Josh Gerstein examines the Obama administration as they attempt to defeat information leakers:
The Obama administration, which famously pledged to be the most transparent in American history, is pursuing an unexpectedly aggressive legal offensive against federal workers who leak secret information to expose wrongdoing, highlight national security threats or pursue a personal agenda.
In just over two years since President Barack Obama took office, prosecutors have filed criminal charges in five separate cases involving unauthorized distribution of classified national security information to the media. And the government is now mulling what would be the most high-profile case of them all – prosecuting WikiLeaks founder Julian Assange.
That’s a sharp break from recent history, when the U.S. government brought such cases on three occasions in roughly 40 years.
The government insists it’s only pursuing individuals who act with reckless disregard for national security, and that it has an obligation to protect the nation’s most sensitive secrets from being revealed. Anyone seeking to expose malfeasance has ample opportunity to do so through proper channels, government lawyers say.
But legal experts and good-government advocates say the hard-line approach to leaks has a chilling effect on whistleblowers, who fear harsh legal reprisals if they dare to speak up.
Not only that, these advocates say, it runs counter to Obama’s pledges of openness by making it a crime to shine a light on the inner workings of government – especially when there are measures that could protect the nation’s interests without hauling journalists into court and government officials off to jail.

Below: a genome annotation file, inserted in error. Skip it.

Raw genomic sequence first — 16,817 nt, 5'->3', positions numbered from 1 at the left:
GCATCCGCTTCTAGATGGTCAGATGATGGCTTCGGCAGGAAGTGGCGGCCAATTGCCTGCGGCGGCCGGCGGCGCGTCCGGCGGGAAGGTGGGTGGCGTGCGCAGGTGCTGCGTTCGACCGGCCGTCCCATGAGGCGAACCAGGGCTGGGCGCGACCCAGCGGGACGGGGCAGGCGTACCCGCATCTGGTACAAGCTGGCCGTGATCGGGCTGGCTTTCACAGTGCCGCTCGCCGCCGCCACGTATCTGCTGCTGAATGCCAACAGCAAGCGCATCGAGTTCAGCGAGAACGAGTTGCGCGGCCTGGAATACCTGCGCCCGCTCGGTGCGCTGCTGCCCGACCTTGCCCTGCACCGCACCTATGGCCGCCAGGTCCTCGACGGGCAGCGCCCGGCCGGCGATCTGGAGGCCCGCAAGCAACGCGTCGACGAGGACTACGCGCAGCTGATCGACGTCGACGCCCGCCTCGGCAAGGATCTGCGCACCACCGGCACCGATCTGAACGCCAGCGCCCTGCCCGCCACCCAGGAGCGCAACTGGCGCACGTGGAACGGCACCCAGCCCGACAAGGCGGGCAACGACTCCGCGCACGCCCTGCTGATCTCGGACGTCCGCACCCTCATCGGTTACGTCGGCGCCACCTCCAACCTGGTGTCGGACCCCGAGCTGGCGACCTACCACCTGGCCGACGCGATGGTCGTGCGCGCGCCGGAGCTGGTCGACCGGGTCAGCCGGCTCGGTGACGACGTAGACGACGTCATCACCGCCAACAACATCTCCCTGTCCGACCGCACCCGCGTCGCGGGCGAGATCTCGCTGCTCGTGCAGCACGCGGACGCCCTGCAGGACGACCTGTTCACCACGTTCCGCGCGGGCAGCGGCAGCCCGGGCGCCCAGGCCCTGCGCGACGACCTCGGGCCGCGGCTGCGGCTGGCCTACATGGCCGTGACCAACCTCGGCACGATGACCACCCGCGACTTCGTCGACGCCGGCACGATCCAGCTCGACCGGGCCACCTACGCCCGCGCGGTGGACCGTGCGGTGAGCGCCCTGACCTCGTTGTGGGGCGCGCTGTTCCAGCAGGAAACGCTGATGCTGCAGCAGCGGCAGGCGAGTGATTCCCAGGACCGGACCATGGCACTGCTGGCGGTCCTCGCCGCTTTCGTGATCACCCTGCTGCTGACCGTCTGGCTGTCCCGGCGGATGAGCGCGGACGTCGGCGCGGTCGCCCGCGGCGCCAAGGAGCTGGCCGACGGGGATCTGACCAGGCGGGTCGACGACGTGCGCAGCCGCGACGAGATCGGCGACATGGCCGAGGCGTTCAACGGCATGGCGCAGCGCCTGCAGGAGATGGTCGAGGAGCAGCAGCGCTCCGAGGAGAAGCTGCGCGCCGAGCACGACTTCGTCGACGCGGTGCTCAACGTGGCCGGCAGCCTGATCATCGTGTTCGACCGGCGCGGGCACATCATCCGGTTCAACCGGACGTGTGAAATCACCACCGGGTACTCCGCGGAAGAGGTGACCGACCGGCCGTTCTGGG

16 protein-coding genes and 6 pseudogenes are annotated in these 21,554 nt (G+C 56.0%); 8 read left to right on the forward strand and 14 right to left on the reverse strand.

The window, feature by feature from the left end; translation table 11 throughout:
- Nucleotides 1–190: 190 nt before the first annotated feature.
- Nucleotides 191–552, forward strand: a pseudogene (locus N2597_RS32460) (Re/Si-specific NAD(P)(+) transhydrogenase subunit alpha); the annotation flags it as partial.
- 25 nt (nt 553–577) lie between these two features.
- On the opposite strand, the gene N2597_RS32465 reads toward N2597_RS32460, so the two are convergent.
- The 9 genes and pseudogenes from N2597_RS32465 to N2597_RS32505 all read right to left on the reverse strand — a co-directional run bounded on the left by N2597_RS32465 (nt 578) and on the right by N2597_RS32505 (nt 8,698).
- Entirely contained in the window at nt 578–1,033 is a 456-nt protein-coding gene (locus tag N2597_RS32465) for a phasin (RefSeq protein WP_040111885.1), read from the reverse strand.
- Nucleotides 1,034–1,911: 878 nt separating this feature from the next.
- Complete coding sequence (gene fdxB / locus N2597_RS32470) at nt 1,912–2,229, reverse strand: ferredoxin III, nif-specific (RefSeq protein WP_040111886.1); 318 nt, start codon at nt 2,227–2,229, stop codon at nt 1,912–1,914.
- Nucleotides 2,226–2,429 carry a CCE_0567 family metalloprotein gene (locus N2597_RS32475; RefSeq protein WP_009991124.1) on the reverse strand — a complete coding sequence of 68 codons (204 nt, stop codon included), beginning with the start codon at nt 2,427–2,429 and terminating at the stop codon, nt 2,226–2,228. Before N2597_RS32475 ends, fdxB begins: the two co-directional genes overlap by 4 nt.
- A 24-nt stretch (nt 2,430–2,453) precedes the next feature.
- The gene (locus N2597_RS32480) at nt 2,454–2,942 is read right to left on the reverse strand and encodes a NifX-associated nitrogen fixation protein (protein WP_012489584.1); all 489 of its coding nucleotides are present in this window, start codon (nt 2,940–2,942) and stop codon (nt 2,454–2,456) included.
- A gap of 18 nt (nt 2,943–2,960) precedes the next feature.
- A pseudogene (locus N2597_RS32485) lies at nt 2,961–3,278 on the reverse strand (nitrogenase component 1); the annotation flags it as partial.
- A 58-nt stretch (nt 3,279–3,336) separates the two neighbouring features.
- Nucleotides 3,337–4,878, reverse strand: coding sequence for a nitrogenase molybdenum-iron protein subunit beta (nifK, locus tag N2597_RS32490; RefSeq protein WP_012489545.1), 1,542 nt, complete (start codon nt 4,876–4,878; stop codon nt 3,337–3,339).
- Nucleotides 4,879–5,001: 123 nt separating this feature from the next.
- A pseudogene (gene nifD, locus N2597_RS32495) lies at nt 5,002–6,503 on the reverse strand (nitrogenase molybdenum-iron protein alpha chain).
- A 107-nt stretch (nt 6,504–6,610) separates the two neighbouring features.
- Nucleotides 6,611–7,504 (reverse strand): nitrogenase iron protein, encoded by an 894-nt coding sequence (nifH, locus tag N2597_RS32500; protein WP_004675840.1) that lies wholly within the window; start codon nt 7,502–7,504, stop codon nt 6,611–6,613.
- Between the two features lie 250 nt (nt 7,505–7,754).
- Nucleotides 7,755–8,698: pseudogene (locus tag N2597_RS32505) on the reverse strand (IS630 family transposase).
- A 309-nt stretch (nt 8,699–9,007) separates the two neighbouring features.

“It is not to me a good sign when government chooses to go after leakers using the full force of criminal law when there are other ways to handle these situations,” said Jane Kirtley, a University of Minnesota law professor and former executive director of the Reporters Committee for Freedom of the Press. “Of course, the government has to have some kind of remedy, [but] I’d certainly hope they’re being very selective about these prosecutions.”
Jesselyn Radack, a former Justice Department attorney now with the Government Accountability Project, said it’s “very destructive and damaging to be going after people for leaks that embarrass the government.” The policy, she said, is “a disturbing one particularly from a president who got elected pledging openness and transparency — and someone who also got elected thanks to a lot of [Bush-era] scandals that were revealed by whistleblowers.”
But Jack Goldsmith, a senior Justice Department official under President George W. Bush, said the U.S. intelligence apparatus — which is perhaps most at risk from leaks of classified information — has pressured Obama’s Justice Department to get tough.
“Leaking has gotten a lot worse over the last decade,” said Goldsmith, now a law professor at Harvard . “It’s viewed as sort of crisis in the intelligence community in the sense that there is a strong perceived need to do something about it.”
Yet Goldsmith notes an apparent double standard: top White House and administration officials give unauthorized information to Washington reporters almost daily, but authorities will come down hard if rank-and-file employees get caught doing the same thing. “Top officials frequently leak classified information and nothing happens to them,” he said.
Still, leak prosecutions brought under Obama amount to “almost twice as many as all previous presidents put together,” noted Daniel Ellsberg, who changed history and helped set a legal precedent when he handed the Pentagon’s top-secret assessment of the Vietnam War to New York Times reporters four decades ago. “The campaign here against whistleblowers is actually unprecedented in legal terms.”
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